Much has been said about episodic content in recent years, and none more so than the titles released under Telltale Games; their most recent contribution being collaboration with Lucas Arts to reboot a series based on the seminal point-and click adventure game ‘Monkey Island’. However long before we were getting lost with monkeys on Islands two of video games most unlikely heroes were burning across the greater United States, solving crimes and generally making a mockery of the status quo.
After Lucas Arts failed do anything with the aging series in 2001, Telltale Games; comprised of ex Lucas employees no less, cut their teeth by releasing a new Sam and Max on computers in 2006 through an initiative called Gametap that promised a new episode every few month.
Three years on and released through Xbox Live Arcade, how do our daring duo fare? A lot easier actually and this is perhaps the biggest flaw.
The idea behind episodic content is that short easy to digest level of gameplay are offered months apart allowing the consumer to play through just enough to entice them back for more.
The initial release via Gametap worked exceptionally well, enough to allow two more seasons and a number of additional games to be built on the same model.
However, translated to XBLA, Sam and Max Save the world’s six episodes are available all at once. This sounds good until you relies that each episode follows the same structure of introduction, adventure and conclusion, reusing characters, models and material in an attempt to pad-out four or so hours per episode. Every month this would have been a welcome comfort, each episode being so familiar to the next, but back to back- as one long ‘story’ it can begin to wear. The game runs so smooth on the console and loads so quick it’s simply a matter of sitting back, point-click, repeat. Pace yourself, and try to play it as it was intended with a break between each chapter.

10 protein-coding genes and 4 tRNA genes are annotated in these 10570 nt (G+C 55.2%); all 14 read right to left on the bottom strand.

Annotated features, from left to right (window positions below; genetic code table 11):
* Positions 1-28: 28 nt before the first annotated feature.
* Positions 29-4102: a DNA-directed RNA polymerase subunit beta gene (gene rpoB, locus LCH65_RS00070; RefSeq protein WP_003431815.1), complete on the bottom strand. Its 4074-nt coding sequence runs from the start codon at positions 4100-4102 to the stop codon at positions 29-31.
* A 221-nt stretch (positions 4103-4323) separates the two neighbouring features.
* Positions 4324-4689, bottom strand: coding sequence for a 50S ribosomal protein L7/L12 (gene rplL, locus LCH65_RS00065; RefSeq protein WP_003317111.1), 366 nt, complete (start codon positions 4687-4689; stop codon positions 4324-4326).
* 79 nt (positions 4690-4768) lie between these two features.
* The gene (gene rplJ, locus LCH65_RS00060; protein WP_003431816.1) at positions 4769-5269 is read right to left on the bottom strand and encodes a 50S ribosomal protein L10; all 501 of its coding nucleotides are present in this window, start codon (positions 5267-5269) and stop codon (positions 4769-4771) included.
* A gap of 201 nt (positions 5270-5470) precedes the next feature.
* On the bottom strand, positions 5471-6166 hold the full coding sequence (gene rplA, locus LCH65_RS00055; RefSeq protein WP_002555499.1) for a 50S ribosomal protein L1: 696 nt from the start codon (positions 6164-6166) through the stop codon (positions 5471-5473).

Fortunately, the redeeming backbone that Sam and Max is built on is its esoteric sense of old world humor intact from the original through to today. For a game that can be played with one button, the comedic actions of a lunatic rabbit and his dog friend are an essential part of keeping the player hooked as they go about their business unraveling a fiendish plot to take over the world by hypnosis. For anyone too young to remember the original a lot of the asides and jokes may be hit and miss and for those old enough to have played it some of the simpler elements seem just that, simple.
This is a new Sam and Max for a new generation, softer and cuddlier and generally a whole lot less violent than their predecessor and with a much more stripped down interface. The single A button controls all your actions as you guide Sam around the various locations clicking on things and collecting objects. Back in the days of yore, such action may have seemed like a chore, hunting through pixels to find an illusive item to combine with something else in such a way that it could only be used for one specific purpose within the game. Nowadays, all the objects you need are in plain view, and if you haven’t used one by the end of a chapter, then you’re not looking hard enough. This hit-and miss method of click on everything until something happens, sometimes with no direction at all, can become tedious though the witty banter between characters generally holds it all together.